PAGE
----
Linklaters, Nicola Rabson, Role Model

Nicola Rabson, 38, is a well-known figure in employment law. As the first lawyer to be made an equity partner at Linklaters while working part time, she is a well-respected role model who has paved the way for others. She has extensive experience in all areas of employment law, having tackled the most complex employment litigation and advice, including claims in the High Court.

Coordinating and advising on major global projects, Nicola’s clients include Morgan Stanley, Deutsche Bank, Commerzbank, Balfour Beatty and National Grid. She was instructed on the biggest employment claim in the UK to date, the bonus litigation of 104 claims against Commerzbank and Dresdner Kleinwort, which received significant global media attention as one of the most important commercial cases of recent times. Recently, the bank successfully applied to appeal the High Court ruling, which will be heard in the Court of Appeal in the Spring of 2013.

As mum to three children, Zachary (10), Sacha (9) and Jemima (7), Nicola works a four day week to spend time with her children and her husband, who also has a busy schedule as a surgeon. Working part time also enables her to have the flexibility to be able to do other things with her time, and achieve a better work-life balance.

A member of Linklaters Gender Network, Nicola is a mentor and a role model to many women. She is involved in several formal mentoring programmes, including schemes at her former girl’s school and with King’s College Law School. She actively promotes diversity in the workplace, regularly hosting talks at the firm and speaking at clients events on the subject of part time working, sharing her experiences and advocating ‘alternative’ working patterns and job shares.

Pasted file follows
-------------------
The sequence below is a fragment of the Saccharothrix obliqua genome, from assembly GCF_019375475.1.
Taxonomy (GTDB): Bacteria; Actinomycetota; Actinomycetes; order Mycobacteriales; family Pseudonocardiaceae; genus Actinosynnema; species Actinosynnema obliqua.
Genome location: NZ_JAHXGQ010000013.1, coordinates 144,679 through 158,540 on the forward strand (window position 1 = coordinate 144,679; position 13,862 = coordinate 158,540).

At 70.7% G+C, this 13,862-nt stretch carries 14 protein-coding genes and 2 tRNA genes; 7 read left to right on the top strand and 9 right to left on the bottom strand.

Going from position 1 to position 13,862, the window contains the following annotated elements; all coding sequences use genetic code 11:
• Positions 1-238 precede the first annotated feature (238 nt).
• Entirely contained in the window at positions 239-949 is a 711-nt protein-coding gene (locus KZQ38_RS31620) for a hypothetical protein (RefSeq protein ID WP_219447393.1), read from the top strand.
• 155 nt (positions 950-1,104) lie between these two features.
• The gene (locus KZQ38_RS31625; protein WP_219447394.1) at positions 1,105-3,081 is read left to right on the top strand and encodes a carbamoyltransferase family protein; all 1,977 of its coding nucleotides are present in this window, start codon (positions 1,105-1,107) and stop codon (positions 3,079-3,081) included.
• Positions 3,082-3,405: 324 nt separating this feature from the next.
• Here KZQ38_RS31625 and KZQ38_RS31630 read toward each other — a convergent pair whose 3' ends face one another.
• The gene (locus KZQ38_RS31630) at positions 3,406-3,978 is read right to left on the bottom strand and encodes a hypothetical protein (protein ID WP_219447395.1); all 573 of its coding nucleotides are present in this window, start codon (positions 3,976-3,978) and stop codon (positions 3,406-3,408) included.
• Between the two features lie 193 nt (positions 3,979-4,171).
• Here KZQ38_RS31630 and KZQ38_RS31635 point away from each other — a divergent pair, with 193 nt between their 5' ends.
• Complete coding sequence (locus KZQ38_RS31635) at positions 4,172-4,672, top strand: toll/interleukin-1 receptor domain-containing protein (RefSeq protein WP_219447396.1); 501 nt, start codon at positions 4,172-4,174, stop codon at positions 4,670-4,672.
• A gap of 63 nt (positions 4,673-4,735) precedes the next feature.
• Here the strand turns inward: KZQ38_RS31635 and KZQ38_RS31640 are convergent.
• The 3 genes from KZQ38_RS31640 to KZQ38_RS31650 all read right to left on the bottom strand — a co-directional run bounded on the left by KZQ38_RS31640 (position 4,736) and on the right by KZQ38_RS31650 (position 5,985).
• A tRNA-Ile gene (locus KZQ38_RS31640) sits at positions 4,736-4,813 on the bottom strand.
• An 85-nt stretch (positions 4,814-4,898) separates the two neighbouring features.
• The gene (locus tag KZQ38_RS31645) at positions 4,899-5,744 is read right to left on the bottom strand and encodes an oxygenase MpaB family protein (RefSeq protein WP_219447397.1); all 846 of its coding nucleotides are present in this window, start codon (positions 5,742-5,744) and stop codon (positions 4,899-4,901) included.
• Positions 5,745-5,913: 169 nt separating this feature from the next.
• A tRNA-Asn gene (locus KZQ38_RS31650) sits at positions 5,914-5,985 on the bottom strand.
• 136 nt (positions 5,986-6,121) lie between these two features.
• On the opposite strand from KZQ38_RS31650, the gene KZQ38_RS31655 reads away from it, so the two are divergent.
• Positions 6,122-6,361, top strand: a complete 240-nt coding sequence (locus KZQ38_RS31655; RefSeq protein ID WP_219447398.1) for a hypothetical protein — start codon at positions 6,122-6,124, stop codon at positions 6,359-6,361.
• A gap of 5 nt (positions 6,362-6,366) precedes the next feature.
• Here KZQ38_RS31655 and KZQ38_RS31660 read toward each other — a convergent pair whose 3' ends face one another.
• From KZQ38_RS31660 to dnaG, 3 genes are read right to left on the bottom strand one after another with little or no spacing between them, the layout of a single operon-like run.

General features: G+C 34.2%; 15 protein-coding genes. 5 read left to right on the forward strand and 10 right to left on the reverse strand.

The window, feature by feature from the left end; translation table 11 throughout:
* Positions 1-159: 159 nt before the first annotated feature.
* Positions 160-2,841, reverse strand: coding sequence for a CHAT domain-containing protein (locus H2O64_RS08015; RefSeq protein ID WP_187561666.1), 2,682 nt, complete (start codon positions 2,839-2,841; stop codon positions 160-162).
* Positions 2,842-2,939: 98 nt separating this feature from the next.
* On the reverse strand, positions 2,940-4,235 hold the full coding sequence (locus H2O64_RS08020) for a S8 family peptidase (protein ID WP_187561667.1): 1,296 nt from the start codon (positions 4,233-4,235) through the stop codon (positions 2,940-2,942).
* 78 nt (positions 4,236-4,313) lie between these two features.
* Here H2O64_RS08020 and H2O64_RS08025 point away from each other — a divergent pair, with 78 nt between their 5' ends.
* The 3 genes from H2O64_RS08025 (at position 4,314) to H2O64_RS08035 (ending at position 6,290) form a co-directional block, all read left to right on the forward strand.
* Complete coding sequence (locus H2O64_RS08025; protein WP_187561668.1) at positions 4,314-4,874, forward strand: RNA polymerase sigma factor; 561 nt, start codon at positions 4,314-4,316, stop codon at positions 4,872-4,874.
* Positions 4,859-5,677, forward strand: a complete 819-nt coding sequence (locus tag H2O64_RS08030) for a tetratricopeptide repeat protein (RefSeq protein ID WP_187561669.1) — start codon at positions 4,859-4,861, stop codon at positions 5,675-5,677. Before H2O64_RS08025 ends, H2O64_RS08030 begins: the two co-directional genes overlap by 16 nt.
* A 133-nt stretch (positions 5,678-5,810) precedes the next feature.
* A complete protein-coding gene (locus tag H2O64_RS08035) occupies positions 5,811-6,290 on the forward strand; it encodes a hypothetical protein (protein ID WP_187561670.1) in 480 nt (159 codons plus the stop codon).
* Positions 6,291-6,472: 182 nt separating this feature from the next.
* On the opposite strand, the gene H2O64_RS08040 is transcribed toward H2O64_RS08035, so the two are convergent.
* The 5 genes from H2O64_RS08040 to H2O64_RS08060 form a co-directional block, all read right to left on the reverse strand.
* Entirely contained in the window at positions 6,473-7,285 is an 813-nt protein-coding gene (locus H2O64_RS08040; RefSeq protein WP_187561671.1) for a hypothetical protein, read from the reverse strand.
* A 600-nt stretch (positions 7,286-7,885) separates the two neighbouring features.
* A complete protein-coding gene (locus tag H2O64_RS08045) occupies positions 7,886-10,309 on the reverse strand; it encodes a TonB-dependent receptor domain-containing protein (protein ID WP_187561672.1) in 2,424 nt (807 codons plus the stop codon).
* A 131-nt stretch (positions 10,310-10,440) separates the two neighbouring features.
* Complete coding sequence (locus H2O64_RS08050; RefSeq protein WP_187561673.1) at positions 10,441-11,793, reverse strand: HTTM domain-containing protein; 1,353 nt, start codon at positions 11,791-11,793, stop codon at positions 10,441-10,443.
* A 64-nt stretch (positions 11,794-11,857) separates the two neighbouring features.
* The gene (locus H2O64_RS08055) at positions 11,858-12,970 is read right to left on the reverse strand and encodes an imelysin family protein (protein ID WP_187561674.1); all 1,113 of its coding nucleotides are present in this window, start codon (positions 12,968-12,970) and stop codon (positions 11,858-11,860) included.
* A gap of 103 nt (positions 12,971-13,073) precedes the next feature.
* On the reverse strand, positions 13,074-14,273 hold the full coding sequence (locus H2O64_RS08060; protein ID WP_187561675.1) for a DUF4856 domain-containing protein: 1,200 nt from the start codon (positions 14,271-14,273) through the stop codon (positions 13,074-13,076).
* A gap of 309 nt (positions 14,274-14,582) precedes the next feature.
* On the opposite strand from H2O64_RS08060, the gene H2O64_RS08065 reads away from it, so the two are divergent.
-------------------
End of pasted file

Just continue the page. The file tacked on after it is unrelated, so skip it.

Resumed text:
Nicola says: “I am delighted to be named in the Timewise Jobs Power Part Time list. This list demonstrates how individuals can now achieve success in the workplace without the need for working traditional hours.  It is long overdue that working in an unconventional manner is now no longer a barrier to reaching the top of your profession. Without doubt, a lot of progress has been made in the past few years, particularly in terms of changing people’s perceptions around part time work. It will be interesting to see how this develops, and what a ‘normal’ working week will look like in the future.”

Nicola continues: “I wanted my working hours to fit in with my changing family needs, and didn’t want to have to compromise on my level of seniority or in my role as a parent. I was fortunate enough to be working for one of the first City firms to really understand that both employers and employees can benefit from alternative working patterns. I never saw any reason for my part time working to have any bearing on my promotion prospects, and am delighted to be able to demonstrate that if you are committed, you can reach your goals while working part time.”

Nicola finishes: “Evidently the UK workplace is continually changing at a rapid pace. I have no doubt that flexible and part time working will be the ‘norm’ by the time my children enter the workplace. I am really pleased to say that employers are increasingly realising the need to offer ‘alternative’ working patterns to support and retain the most inspiring, creative, talented, well-rounded employees, who have interests and commitments outside the workplace.”

Linklaters recognises the need for flexibility to continue to meet client demands and to support the needs of its teams. The firm has launched a set of ‘Flexibility Principles’, designed to encourage a flexible mindset regarding work patterns, and is also experimenting with various approaches to flexible working, including running a homeworking pilot scheme in the  London office. Recently, the firm hosted a flexible working round table event, chaired by Robert Elliott, Chairman and Senior Partner at Linklaters, which was attended by senior representatives from a range of clients including Barclays Capital, BG Group, Deutsche Bank, KPMG, the Post Office and Vodafone.

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